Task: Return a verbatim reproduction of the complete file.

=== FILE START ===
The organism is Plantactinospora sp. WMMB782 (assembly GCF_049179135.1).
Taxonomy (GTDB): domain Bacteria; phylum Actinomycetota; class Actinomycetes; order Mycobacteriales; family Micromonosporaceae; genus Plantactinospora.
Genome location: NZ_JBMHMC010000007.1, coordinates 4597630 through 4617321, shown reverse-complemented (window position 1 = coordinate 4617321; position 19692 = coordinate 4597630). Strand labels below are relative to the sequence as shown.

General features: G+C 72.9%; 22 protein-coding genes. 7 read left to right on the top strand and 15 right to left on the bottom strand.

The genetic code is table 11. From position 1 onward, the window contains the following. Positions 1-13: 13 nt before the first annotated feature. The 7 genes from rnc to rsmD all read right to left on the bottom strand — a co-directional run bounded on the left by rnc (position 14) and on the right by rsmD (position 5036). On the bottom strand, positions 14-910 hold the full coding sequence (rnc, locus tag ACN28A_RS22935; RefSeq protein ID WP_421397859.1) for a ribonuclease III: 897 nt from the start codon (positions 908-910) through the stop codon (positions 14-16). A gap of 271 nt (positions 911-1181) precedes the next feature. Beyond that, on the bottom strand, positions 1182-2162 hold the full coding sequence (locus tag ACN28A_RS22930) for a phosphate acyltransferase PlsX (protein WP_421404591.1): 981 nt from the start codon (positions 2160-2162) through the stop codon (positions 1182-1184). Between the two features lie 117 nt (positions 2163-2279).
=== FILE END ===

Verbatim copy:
The organism is Plantactinospora sp. WMMB782 (assembly GCF_049179135.1).
Taxonomy (GTDB): domain Bacteria; phylum Actinomycetota; class Actinomycetes; order Mycobacteriales; family Micromonosporaceae; genus Plantactinospora.
Genome location: NZ_JBMHMC010000007.1, coordinates 4597630 through 4617321, shown reverse-complemented (window position 1 = coordinate 4617321; position 19692 = coordinate 4597630). Strand labels below are relative to the sequence as shown.

General features: G+C 72.9%; 22 protein-coding genes. 7 read left to right on the top strand and 15 right to left on the bottom strand.

The genetic code is table 11. From position 1 onward, the window contains the following. Positions 1-13: 13 nt before the first annotated feature. The 7 genes from rnc to rsmD all read right to left on the bottom strand — a co-directional run bounded on the left by rnc (position 14) and on the right by rsmD (position 5036). On the bottom strand, positions 14-910 hold the full coding sequence (rnc, locus tag ACN28A_RS22935; RefSeq protein ID WP_421397859.1) for a ribonuclease III: 897 nt from the start codon (positions 908-910) through the stop codon (positions 14-16). A gap of 271 nt (positions 911-1181) precedes the next feature. Beyond that, on the bottom strand, positions 1182-2162 hold the full coding sequence (locus tag ACN28A_RS22930) for a phosphate acyltransferase PlsX (protein WP_421404591.1): 981 nt from the start codon (positions 2160-2162) through the stop codon (positions 1182-1184). Between the two features lie 117 nt (positions 2163-2279).